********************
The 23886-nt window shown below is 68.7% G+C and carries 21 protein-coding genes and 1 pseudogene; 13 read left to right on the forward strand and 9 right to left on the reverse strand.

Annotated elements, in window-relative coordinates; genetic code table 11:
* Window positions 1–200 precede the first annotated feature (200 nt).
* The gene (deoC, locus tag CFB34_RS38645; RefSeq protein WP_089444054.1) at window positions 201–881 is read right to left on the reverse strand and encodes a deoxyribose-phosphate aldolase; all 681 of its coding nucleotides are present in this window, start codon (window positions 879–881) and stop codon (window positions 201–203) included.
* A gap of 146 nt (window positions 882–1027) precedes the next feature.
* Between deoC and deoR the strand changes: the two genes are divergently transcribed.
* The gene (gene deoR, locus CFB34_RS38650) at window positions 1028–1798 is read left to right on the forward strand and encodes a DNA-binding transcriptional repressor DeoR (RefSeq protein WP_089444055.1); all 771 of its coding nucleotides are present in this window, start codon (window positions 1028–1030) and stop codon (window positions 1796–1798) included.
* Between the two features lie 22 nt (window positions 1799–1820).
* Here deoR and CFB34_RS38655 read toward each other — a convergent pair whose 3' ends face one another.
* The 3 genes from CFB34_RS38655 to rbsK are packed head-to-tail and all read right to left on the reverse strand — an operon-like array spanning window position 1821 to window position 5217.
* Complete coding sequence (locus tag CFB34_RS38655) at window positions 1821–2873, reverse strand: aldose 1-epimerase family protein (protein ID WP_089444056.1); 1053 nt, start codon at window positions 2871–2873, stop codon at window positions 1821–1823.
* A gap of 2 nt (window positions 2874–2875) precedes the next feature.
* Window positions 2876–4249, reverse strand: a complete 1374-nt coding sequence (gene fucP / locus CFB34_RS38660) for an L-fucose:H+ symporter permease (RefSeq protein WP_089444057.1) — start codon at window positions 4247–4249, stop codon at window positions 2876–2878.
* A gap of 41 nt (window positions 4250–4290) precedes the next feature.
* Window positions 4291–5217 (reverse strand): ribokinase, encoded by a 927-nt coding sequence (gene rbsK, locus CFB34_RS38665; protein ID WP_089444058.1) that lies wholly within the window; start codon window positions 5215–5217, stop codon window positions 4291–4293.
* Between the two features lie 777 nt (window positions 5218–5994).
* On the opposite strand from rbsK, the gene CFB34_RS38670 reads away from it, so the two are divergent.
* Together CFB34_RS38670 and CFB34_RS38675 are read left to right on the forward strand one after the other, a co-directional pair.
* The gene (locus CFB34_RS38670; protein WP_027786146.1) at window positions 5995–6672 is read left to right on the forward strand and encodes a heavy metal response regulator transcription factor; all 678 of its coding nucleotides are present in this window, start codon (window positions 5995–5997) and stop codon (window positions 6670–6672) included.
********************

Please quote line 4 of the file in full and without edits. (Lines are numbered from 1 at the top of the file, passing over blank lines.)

* The gene (deoC, locus tag CFB34_RS38645; RefSeq protein WP_089444054.1) at window positions 201–881 is read right to left on the reverse strand and encodes a deoxyribose-phosphate aldolase; all 681 of its coding nucleotides are present in this window, start codon (window positions 879–881) and stop codon (window positions 201–203) included.